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Course Calendar

Please note that this calendar is designed to be flexible: we may make changes along the way, depending on your interests and the needs of the class. Should you miss a class, you are responsible for knowing about—and adjusting for—any changes by getting notes and other materials from a classmate. Professional protocols and collegiality call for you to alert us if you’ll be missing on a day when we’re having a workshop or when you are scheduled to present materials.

 Week 1 Introductions, key concepts, & course goals St. Martin’s Handbook, Chapter 1: Expectations for College Writing
Thursday, September 7th In class: Introductions, key concepts, & course goals Due: Course Survey Preview:
  • Key rhetorical contexts: purpose, audience, and occasion; reader-based writing that accomplishes something
  • Key terms: rhetoric, ideology, analysis, assumption, assertion, claim, argument, context, critical thinking
  • New York Times [+subscription info]
  • St. Martin’s Handbook: 
    • 1d Becoming an engaged reader and active listener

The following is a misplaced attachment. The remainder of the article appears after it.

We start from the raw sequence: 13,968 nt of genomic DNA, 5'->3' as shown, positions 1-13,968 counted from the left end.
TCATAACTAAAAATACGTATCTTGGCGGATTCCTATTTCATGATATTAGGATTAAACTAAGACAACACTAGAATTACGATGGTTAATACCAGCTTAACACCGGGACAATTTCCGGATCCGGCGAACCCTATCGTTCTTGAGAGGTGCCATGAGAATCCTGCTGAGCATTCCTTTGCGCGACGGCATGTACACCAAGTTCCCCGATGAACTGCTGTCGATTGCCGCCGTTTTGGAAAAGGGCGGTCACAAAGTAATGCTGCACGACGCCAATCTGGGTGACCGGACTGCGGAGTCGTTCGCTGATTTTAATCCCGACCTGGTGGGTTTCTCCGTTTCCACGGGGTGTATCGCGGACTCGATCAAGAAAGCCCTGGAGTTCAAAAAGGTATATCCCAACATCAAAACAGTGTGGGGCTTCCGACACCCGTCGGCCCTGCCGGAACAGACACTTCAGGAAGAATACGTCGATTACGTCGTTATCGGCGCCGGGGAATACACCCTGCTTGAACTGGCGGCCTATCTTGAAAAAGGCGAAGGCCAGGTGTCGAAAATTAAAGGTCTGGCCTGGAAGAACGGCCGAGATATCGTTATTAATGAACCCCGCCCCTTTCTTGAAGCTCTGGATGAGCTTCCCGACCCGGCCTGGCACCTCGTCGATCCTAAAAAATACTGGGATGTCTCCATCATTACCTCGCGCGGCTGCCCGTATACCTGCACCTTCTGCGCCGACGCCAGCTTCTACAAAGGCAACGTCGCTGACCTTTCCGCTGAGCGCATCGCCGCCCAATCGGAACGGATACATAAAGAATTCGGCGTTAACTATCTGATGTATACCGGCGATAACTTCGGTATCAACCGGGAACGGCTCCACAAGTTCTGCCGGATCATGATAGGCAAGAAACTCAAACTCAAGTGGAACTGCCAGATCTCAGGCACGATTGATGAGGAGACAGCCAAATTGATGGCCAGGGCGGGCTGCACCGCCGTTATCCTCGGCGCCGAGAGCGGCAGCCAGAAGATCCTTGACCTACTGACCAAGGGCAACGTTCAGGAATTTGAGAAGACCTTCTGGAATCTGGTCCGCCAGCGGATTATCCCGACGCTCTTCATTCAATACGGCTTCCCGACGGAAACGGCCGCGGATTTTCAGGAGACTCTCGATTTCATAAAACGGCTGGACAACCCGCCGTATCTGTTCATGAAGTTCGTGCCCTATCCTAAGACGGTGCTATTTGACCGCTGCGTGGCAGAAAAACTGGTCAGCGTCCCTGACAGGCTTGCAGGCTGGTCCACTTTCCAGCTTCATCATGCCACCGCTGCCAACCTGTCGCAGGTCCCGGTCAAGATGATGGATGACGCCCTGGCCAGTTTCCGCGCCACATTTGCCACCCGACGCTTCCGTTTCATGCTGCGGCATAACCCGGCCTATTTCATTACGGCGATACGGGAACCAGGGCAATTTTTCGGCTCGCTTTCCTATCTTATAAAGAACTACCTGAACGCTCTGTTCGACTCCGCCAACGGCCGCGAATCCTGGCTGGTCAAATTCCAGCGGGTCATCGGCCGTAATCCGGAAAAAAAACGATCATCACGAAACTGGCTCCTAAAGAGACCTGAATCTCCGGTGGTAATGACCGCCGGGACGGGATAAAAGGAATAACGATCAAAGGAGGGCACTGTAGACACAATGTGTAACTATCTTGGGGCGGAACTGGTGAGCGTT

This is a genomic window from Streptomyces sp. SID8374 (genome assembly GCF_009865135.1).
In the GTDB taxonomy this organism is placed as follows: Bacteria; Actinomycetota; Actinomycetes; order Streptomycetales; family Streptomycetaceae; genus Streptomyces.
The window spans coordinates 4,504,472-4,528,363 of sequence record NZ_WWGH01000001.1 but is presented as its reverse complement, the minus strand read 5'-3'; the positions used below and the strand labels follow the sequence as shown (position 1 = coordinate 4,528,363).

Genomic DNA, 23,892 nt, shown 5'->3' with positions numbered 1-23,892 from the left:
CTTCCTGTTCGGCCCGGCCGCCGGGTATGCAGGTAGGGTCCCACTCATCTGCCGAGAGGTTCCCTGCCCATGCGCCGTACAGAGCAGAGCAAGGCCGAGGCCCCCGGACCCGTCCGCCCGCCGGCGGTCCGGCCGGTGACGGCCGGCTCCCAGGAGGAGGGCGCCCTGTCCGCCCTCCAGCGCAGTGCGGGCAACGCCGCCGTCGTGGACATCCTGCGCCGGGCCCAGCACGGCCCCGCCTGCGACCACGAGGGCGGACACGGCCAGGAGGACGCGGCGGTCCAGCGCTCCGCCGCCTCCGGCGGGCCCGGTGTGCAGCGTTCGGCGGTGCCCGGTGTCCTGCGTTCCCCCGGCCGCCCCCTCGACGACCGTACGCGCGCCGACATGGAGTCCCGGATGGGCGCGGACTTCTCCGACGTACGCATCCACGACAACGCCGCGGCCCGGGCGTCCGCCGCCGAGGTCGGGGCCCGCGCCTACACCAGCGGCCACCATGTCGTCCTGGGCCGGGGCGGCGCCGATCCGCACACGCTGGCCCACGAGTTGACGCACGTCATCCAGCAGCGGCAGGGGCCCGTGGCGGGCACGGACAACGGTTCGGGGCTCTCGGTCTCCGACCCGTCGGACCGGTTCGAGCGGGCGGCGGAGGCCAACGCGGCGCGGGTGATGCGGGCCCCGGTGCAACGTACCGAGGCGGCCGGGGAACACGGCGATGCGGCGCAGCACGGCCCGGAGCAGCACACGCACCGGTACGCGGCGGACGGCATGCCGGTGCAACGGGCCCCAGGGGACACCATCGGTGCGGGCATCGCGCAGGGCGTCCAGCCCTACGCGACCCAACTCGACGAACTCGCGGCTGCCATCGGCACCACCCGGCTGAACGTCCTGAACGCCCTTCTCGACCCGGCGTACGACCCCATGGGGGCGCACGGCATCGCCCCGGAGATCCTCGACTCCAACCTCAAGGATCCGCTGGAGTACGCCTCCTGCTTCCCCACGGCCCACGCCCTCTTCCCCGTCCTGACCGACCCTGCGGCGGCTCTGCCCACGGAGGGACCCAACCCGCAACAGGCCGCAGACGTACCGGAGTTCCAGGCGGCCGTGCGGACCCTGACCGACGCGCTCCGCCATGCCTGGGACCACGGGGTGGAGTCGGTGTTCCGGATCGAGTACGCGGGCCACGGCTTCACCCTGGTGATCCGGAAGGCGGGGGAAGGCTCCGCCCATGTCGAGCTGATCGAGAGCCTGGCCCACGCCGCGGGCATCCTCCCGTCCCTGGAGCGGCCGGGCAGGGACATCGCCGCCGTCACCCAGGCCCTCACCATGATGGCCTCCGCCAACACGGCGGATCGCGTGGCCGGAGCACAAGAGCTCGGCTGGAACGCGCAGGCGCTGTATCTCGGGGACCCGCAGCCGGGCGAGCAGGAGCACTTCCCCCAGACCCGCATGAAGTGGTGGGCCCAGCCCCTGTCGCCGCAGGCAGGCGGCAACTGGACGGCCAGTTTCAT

• 7a Reading print and digital texts
    • 8b Thinking critically about argument
  • Digication and my example
  • Digication getting started video

Advice: For most of us, college is the only time in our lives when we get to read and write and talk about ideas. Don’t squander it while you’re here.

Tuesday 9/12

In class: NYT Page A1 and Sunday Review section

Due: article summary on “Can Dreamers Trust Anyone?” — Sunday Review, page 11 — bring your summary in digital form, emailed to yourself, or on your laptop; we’ll need the digital version so that we can post them to your Digication site, which we’ll work on in class. Here’s my example.

Week 2 Summary & Analysis St. Martin’s Handbook, Chapter 8
Thursday 9/14

In class: NYT, as assigned Due #1: post your revised initial, first summary in précis form, and keep both versions; we want to be able to see your original summary and the revised version, in précis form. Here’s one possible organizing principle for that.